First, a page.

Let the team earn as much as possible. Because when they perform well, the company performs well. There is no downside to this.

Move fast

Look, it’s improbable that your first copy of the demo or call script will be a good one. It’s unlikely that the email sequences you write will all be golden.

Yes, it’s all normal that it will take time to find your rythm and you will make mistakes in the process. Mistakes aren’t an issue, the critical thing to remember is to not get too hung up on things and move fast.

Something doesn’t work, change it. Contact property in the CRM doesn’t cut it? delete it. Emails are not doing well, re-write them. Just don’t get stuck in the analysis paralysis. The single biggest differentiator amongst sales teams that determines their success is their ability to move faster than the other teams out there. The faster you iterate and move on, the faster the results will show up.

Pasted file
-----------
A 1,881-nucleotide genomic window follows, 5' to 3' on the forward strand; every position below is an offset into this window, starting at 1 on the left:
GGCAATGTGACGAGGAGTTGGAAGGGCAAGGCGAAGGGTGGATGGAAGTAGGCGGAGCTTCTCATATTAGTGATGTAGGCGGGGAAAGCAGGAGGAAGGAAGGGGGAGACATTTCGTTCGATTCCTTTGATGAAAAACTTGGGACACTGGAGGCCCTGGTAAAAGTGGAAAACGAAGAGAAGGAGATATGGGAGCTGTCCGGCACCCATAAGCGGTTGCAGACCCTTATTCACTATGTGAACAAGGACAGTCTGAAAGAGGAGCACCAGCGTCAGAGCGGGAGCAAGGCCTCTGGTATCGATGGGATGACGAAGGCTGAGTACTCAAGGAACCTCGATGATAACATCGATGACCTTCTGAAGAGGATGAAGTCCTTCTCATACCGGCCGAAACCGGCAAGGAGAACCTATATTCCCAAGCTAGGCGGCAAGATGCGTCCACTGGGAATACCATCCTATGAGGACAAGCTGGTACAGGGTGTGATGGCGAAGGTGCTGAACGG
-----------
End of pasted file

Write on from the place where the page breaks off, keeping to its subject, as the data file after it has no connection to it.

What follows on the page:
Track everything

That means emails, calls, demos, sequences, proposals sent, competitors that you win or lose deals to, and everything in between. You need to be tracking everything in order to understand what is it that you are doing wrong or what is it that can be improved.

If you don’t have a baseline to begin with, chances of you figuring out the mistakes are slim to none. It also helps a lot for hygiene purposes if everything is being tracked and that too well.

This helps diagnose where the deal was stalled, or if something could be done well or better by a sales rep. This can only happen if every step of the way interactions are being recorded. Which is why having a robust CRM is so important to begin with.

It doesn’t just stop there. All this information is critical for the customer success teams as well. Because it helps them understand what the sales rep spoke to the customer about in case they want to read up on the customer and go through the interaction with the sales rep to figure out if there was some piece of information missing.

Set clear expectations

There is no gray area when it comes to sales. It’s fairly binary. You need to set clear expectations for your sales teams from the very beginning. That means that everyone in the sales team needs to know what they need to do in order to succeed in their role.

Knowing what is expected is a key motivator for sales reps and a great employee engagement tactic. Help them understand what kind of work is expected from them and what they need to do in order to deliver it. It all boils down to building out successful habits.